the uber I step into is halal.
at least the driver tells me so.
he says, this window is halal

this door is halal, this floor;
& we both laugh, the prayer
hung in the rearview

a minaret that calls my knees,
the closest to masjid
I have been in years.

tonight this ride is the umma
I choose, the driver’s hoot
a dervish that whirls my smile.

he says:
              I am 1% halal, 99% shaitan
              at least my devil is honest.

khuda ka shukr, at least my devil
is honest: my skirt a little too short
my collarbones, ridges

for lovers’ fingers to find flight.
I never dress right for any
weather, my arms a gathering of bumps

all my aunties’ shame ice
the blood below my inked veins.
my knees wobble on the edge

of what I should be & what I am.
at the end of my sight I dream a world
brimming with my contradictions.

when I turn to look it disappears.
my devil quiet the days I wrap my hair
in a bouquet. but tonight, mashallah,

we are safe from his gaze in this rushed
chariot. I lace the backseat with my haram.
I trace an altar in my god’s name.

From If They Come For Us: Poems (One World/ Random House, 2018). Copyright © 2018 by Fatimah Asghar. Used with the permission of the poet.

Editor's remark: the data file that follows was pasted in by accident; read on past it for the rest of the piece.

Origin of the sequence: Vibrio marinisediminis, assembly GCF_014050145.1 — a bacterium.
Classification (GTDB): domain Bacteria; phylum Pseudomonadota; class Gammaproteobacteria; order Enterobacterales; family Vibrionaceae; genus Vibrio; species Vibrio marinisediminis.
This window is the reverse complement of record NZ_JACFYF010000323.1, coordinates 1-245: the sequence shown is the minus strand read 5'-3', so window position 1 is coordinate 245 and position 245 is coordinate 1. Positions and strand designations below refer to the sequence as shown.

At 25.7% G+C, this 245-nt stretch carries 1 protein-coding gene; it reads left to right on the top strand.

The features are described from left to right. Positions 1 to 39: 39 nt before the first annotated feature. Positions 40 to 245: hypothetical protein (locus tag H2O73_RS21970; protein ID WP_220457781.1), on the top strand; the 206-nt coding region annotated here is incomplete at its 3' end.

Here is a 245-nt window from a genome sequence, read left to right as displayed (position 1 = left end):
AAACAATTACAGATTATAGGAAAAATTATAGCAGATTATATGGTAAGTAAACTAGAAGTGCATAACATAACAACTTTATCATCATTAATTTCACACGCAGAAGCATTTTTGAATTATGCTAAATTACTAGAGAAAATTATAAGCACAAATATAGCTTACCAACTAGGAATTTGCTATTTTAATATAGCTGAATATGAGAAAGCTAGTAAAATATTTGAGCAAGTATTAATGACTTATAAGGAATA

An absence declares
its blunt self. I can’t believe the extent
of my luck, heard twice, like violets
in a bath of lukewarm water.
The city was my father’s though none
of its sweetness appears here living
before you. A strong instrument.
A blowing on the hands
and neck. A curtain almost open.
I inherited a stiff collar sewn
against loveliness where once
we must have walked freely into
the city square and gathered
there like an intention. Two lips bloomed
on my mother’s cheek. I felt
a heavenly peace. Here, the marker you
might have waited for: ancient
dough, rolled and fried. These days
the lyric’s sentiment floats
away from me. Like a river someone
forgets to bless. Memory, to memory,
to the dirt path opening
again in a dream. I have not been back
for so many years. I walk the distance
in my mind, the margins flowing by
like so much foreign water.

Copyright © 2018 Wendy Xu. This poem originally appeared in Tin House, Winter 2018. Used with permission of the authors.